Brian Newman Quintet


Lady Gaga's musical collaborator, singer and trumpeter

Swing with Brian


Why you should see this show….

This Mentor native puts on one heck of a show. Backed by his band, Newman performs with the fervor of the great crooners before him. Whether you’re a fan of Duke Ellington or Frank Sinatra, Brian Newman is a musician spanning both time and genre.


Brian Newman Bio
Jazz isn’t what it used to be, but for trumpeter and vocalist Brian Newman, that’s entirely the point.

American trumpet legends like Louis Armstrong, Dizzy Gillespie and Lee Morgan are already a part of music history. They’re revered and loved in the way they should be. As Newman explains, learning from them is paramount, but replicating them is pointless.

“I don’t want to do what’s already been done,” he says. “I love Robert Glasper and Kamasi Washington – guys like that are bringing jazz to another level but still referencing the tradition. Jazz shouldn’t be placed in a glass jar.”

Newman is here to bust the art form out of its constraints, and it’s a destiny he knew he had since his childhood. Growing up in Cleveland, the 12-year-old Newman envisioned his future as a New York City jazz musician when Louie Bellson (drummer for the likes of Duke Ellington and Count Basie) visited his master-class. “He went around the class and asked us what we wanted to do,” remembers Newman. “I put my hand up and said, ‘I want to do what you do – I want to be a jazz musician in New York City.‘”

In the young man’s mind, it was written, but not everyone thought so. One teacher had him play 10th trumpet in the second-tier high school jazz band, and flatly told him he’d never make it. “I knew he was wrong, but it also made me realize that no one was gonna give me anything.”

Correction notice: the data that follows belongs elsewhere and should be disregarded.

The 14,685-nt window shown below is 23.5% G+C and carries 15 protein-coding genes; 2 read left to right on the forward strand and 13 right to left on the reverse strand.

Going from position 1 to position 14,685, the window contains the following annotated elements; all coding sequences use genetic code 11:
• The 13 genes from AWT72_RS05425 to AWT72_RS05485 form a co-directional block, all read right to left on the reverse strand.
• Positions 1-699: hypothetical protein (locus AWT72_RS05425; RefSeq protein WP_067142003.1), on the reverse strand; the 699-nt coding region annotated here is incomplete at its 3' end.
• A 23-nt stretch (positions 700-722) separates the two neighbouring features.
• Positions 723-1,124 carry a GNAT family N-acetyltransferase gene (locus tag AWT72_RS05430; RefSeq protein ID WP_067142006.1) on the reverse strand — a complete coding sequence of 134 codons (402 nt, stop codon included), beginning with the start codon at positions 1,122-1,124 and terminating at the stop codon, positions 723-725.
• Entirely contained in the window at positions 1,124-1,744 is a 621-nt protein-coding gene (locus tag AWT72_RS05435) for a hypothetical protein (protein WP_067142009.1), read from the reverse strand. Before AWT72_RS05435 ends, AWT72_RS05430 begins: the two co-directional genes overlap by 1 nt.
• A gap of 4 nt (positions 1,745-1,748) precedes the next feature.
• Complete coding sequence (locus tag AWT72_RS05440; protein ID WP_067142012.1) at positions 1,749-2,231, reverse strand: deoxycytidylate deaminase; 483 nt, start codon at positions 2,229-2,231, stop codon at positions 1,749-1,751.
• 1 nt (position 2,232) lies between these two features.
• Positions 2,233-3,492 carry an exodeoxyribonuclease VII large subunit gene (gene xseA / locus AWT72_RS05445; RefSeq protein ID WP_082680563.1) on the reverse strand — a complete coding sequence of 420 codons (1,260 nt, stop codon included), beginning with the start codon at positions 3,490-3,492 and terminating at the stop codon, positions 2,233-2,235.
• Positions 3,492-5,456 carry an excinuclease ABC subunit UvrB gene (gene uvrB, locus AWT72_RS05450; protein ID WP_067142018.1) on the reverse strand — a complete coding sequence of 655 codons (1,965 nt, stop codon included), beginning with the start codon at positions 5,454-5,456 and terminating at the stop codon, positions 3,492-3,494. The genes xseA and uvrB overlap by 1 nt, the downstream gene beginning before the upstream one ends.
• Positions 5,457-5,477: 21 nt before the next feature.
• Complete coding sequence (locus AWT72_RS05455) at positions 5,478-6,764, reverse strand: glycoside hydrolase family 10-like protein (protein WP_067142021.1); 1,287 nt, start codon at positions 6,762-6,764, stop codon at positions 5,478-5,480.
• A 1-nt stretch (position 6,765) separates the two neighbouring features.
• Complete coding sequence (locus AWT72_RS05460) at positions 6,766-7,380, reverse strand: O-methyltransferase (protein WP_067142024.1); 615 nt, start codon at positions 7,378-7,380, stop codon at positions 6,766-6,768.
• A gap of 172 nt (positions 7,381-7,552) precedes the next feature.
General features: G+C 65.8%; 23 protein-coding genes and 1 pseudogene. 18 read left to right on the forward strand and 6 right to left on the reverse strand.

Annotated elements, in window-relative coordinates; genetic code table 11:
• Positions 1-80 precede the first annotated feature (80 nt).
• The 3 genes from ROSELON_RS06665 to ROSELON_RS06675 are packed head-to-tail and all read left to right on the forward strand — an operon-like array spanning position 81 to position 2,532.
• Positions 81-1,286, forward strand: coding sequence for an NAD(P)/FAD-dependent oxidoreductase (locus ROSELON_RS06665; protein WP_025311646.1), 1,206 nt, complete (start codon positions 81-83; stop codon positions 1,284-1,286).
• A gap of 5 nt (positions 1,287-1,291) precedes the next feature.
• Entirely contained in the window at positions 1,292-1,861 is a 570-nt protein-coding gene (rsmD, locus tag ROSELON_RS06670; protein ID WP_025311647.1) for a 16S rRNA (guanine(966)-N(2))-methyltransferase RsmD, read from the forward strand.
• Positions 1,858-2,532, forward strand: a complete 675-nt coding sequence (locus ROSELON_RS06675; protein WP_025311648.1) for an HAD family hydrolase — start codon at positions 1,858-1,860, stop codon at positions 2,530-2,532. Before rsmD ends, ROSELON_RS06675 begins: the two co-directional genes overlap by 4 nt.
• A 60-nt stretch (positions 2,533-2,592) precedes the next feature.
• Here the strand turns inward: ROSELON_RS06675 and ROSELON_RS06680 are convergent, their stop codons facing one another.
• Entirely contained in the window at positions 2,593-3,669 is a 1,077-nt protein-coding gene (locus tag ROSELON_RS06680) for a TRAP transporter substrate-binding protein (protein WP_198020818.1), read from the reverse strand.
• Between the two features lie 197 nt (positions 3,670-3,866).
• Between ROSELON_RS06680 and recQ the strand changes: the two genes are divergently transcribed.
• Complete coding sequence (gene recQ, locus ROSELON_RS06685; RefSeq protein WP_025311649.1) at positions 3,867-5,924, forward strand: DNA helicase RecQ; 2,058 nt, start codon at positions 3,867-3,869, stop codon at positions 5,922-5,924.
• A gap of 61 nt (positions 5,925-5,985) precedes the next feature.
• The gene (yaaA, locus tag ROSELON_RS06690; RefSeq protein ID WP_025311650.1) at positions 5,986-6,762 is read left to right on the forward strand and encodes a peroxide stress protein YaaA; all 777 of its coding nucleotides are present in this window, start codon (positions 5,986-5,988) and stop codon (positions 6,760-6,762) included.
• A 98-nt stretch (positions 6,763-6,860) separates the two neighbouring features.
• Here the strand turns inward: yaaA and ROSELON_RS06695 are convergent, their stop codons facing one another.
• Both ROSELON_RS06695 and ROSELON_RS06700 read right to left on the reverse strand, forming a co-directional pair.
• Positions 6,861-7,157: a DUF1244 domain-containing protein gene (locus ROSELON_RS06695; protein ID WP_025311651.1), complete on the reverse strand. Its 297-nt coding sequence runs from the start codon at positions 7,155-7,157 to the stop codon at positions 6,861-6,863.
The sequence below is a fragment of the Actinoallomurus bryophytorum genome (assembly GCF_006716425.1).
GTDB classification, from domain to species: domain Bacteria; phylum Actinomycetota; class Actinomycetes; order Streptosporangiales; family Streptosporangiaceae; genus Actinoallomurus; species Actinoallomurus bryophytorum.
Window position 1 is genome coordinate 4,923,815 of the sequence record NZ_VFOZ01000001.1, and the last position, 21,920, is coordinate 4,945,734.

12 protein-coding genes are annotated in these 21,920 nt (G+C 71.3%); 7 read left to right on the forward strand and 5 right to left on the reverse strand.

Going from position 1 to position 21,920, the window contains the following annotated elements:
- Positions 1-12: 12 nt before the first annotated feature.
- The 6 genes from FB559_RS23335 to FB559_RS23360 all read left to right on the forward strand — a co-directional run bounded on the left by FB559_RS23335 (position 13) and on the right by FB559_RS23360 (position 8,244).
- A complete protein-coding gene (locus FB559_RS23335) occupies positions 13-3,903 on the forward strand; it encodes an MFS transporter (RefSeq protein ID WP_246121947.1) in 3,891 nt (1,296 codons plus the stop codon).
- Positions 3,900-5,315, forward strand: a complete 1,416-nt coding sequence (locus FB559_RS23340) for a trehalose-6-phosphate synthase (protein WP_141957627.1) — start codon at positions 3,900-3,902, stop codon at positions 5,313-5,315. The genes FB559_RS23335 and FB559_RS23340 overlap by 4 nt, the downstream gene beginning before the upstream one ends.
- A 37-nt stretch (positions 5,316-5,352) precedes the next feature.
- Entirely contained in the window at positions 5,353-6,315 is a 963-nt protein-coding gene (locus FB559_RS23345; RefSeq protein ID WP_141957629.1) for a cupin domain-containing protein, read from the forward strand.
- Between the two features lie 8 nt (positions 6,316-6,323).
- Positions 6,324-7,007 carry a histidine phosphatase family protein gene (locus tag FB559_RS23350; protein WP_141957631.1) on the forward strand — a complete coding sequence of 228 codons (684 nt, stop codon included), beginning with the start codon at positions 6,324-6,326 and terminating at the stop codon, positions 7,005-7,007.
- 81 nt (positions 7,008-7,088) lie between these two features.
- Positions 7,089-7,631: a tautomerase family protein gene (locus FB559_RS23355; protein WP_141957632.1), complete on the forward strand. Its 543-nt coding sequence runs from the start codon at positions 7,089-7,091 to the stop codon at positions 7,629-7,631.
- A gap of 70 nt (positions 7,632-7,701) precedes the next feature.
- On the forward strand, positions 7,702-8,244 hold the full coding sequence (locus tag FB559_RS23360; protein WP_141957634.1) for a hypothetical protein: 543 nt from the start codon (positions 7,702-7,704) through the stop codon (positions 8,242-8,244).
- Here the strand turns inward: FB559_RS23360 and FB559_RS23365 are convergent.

It only made him work harder at his craft, soaking up key influences such as Miles Davis, Chet Baker, but keeping plenty of room for his love of punk and rock bands like Nirvana, NOFX and Thin Lizzy.

Although Newman enrolled at Cincinnati College-Conservatory of Music, he dropped out in order to move to New York City in 2003 and pursue his long-term dreams. But just like everyone else in Gotham, Newman first had to first prioritize the short-term dream; making rent. “I put a suit on, and I must have walked around town asking people ‘are you hiring’ for about three weeks!”

He scored whatever bartending and waiter jobs he could, including one in the now defunct Lower East Side institution St Jerome’s – a grimy rock and roll dive bar known for good times, good music and some good people. “That’s where I first met Stef,” recalls Newman. The “Stef” in question is known to the wider world as Lady Gaga. “She was a gogo dancer, a DJ, a party promoter. She did it all. I remember seeing her play once with a disco ball, two dancers and a track. Her family were there selling CDs!”

Newman’s hustle was just as strong. He did his fair share of sitting in at West Village jazz clubs like Smalls, Village Vanguard, and Fat Cat. Random Craigslist gigs, wedding bands, recording sessions for hip-hop acts, nothing was too small during those lean early years in New York. He also became a part of the city’s burlesque scene, where he would meet his wife, Angie Potani (they married in 2013).